The last time the Nasdaq composite stock index crossed 5000 – in March 2000 – it was powered by big companies that make software and hardware for PCs, and red-hot Internet companies with no earnings.
What might push the Nasdaq over 5000 this time? Greece. And red-hot Internet companies with earnings. News of a pending settlement between Greece and its creditors sent all stocks soaring Friday, taking the tech-laden Nasdaq with it. But real companies with solid earnings have made much of the dot-com dream real – 15 years after the bubble burst.
Consider Apple. The company’s iPods popularized legal music delivery via the Internet. Its iPhone pioneered mobile Internet. In 2000, Apple wasn’t among the 10 largest Nasdaq stocks. Today, it’s the largest stock by market value in the U.S., worth $754 billion, paying dividends just like stodgy industrial stocks. In fact, technology stocks now pay out more in dividends than any other stock sector.
Google, the third-largest stock on the Nasdaq, wasn’t traded in 2000. Neither was Facebook, now the fourth-largest Nasdaq stock. Or Amazon, now in fifth place in the index. All have risen because of the power of the Internet – something the dot-com bubble investors foresaw, but paid far too much for.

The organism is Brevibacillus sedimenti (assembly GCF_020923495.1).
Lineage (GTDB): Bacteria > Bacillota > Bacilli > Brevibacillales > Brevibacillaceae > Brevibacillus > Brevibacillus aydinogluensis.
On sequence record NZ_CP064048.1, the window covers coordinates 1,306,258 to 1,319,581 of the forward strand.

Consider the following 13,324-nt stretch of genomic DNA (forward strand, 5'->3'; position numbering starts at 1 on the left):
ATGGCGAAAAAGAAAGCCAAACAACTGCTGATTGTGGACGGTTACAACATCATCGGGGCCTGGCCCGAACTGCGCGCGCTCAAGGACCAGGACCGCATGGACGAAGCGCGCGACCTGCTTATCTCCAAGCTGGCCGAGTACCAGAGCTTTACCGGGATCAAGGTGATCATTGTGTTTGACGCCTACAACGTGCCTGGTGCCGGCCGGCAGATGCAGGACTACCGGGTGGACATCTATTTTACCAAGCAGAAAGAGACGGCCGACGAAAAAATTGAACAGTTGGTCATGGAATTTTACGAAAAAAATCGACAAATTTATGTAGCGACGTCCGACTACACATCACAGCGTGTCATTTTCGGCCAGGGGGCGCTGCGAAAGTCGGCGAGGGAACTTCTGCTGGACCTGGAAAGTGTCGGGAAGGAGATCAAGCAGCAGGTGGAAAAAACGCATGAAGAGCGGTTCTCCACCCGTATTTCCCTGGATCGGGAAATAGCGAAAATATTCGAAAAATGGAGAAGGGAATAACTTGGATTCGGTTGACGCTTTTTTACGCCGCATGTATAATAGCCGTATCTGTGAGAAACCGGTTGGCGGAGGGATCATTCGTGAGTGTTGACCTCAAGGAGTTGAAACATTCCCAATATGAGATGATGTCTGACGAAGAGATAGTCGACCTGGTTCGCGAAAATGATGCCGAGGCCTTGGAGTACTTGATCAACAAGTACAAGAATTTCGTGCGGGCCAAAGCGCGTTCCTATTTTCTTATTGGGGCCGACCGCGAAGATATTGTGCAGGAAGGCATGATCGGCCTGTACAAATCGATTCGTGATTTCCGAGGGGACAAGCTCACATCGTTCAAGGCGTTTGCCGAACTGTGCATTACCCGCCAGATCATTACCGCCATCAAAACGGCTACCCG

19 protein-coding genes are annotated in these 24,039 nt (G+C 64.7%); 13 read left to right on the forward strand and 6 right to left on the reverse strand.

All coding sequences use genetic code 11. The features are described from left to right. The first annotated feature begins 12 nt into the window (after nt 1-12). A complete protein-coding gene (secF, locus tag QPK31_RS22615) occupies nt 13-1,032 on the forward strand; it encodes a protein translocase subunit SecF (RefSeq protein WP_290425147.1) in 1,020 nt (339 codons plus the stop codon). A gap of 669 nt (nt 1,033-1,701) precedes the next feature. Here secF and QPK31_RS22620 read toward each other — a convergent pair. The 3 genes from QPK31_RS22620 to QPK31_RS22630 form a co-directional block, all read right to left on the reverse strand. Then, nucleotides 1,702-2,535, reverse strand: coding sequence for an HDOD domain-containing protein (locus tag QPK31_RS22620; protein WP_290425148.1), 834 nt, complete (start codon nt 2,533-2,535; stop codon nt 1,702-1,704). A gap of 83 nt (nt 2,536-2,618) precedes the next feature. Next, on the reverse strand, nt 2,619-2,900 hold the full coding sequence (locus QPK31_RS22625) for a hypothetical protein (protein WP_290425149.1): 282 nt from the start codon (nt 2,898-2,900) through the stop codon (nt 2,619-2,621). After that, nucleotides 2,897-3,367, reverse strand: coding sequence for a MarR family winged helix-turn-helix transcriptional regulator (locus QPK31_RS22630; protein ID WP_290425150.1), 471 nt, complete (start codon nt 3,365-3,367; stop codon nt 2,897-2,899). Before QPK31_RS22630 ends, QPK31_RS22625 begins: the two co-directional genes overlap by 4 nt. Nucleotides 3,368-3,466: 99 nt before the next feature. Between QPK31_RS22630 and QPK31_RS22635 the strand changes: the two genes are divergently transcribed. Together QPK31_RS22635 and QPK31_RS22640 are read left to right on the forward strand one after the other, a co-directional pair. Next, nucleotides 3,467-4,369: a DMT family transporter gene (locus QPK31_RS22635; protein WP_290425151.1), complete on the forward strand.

The Nasdaq has risen at a much more stately pace than it did in the 12 months leading up to the dot-com crash. The index has gained 15% the past 12 months, vs 110% in the blistering 12 months before the bubble burst in March 2000.
Cisco Systems was the biggest stock in the Nasdaq in the dot-com era. It had ripped to a 161% gain in 12 months before the tech wreck began. But the real stars were the Internet stocks. E-commerce software and Web developer BroadVision blasted up 592% the second half of 1999. InfoSpace (now Blucora) leaped 355%. Pets.com, an online pet-supply company, raised $82.5 million in February 2000. It filed for bankruptcy protection in November 2000.
And it all came tumbling down as the nation entered a recession and, suddenly, no one wanted companies with no earnings. By the time the tech wreckage settled, the Nasdaq composite was down 78%, dozens of unprofitable companies had vanished – and the stage was set for a protracted and (somewhat) more sober march back to Nasdaq 5000.
Fifteen years later with the Nasdaq composite opening the week at 4956 following an eight session winning streak, 5000 is just one decent rally away.